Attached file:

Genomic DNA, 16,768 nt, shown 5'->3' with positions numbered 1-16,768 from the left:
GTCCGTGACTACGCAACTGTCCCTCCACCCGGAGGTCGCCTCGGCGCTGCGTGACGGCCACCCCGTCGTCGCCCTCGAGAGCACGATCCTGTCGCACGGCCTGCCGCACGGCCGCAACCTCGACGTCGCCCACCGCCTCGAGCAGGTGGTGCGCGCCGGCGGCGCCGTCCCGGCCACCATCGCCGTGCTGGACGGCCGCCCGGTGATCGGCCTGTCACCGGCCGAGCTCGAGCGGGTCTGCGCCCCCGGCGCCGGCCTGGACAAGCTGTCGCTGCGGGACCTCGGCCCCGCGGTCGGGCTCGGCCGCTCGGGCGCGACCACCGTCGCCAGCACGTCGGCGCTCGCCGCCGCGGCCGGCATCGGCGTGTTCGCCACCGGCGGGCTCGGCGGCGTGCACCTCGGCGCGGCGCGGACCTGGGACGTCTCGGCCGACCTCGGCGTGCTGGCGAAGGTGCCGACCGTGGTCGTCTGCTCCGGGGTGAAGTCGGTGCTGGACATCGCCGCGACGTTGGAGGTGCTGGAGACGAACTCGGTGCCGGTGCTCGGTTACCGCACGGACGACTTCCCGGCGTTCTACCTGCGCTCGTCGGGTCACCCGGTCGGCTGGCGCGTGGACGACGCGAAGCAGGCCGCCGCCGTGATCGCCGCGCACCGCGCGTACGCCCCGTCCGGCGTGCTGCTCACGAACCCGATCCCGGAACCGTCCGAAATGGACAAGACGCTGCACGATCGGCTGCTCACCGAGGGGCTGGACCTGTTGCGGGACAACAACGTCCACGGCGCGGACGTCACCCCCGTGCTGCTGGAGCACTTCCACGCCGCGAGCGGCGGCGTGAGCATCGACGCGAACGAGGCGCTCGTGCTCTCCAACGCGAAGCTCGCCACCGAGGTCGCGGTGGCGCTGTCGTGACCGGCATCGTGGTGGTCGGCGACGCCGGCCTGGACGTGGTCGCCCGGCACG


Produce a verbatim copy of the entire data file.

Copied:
Genomic DNA, 16,768 nt, shown 5'->3' with positions numbered 1-16,768 from the left:
GTCCGTGACTACGCAACTGTCCCTCCACCCGGAGGTCGCCTCGGCGCTGCGTGACGGCCACCCCGTCGTCGCCCTCGAGAGCACGATCCTGTCGCACGGCCTGCCGCACGGCCGCAACCTCGACGTCGCCCACCGCCTCGAGCAGGTGGTGCGCGCCGGCGGCGCCGTCCCGGCCACCATCGCCGTGCTGGACGGCCGCCCGGTGATCGGCCTGTCACCGGCCGAGCTCGAGCGGGTCTGCGCCCCCGGCGCCGGCCTGGACAAGCTGTCGCTGCGGGACCTCGGCCCCGCGGTCGGGCTCGGCCGCTCGGGCGCGACCACCGTCGCCAGCACGTCGGCGCTCGCCGCCGCGGCCGGCATCGGCGTGTTCGCCACCGGCGGGCTCGGCGGCGTGCACCTCGGCGCGGCGCGGACCTGGGACGTCTCGGCCGACCTCGGCGTGCTGGCGAAGGTGCCGACCGTGGTCGTCTGCTCCGGGGTGAAGTCGGTGCTGGACATCGCCGCGACGTTGGAGGTGCTGGAGACGAACTCGGTGCCGGTGCTCGGTTACCGCACGGACGACTTCCCGGCGTTCTACCTGCGCTCGTCGGGTCACCCGGTCGGCTGGCGCGTGGACGACGCGAAGCAGGCCGCCGCCGTGATCGCCGCGCACCGCGCGTACGCCCCGTCCGGCGTGCTGCTCACGAACCCGATCCCGGAACCGTCCGAAATGGACAAGACGCTGCACGATCGGCTGCTCACCGAGGGGCTGGACCTGTTGCGGGACAACAACGTCCACGGCGCGGACGTCACCCCCGTGCTGCTGGAGCACTTCCACGCCGCGAGCGGCGGCGTGAGCATCGACGCGAACGAGGCGCTCGTGCTCTCCAACGCGAAGCTCGCCACCGAGGTCGCGGTGGCGCTGTCGTGACCGGCATCGTGGTGGTCGGCGACGCCGGCCTGGACGTGGTCGCCCGGCACG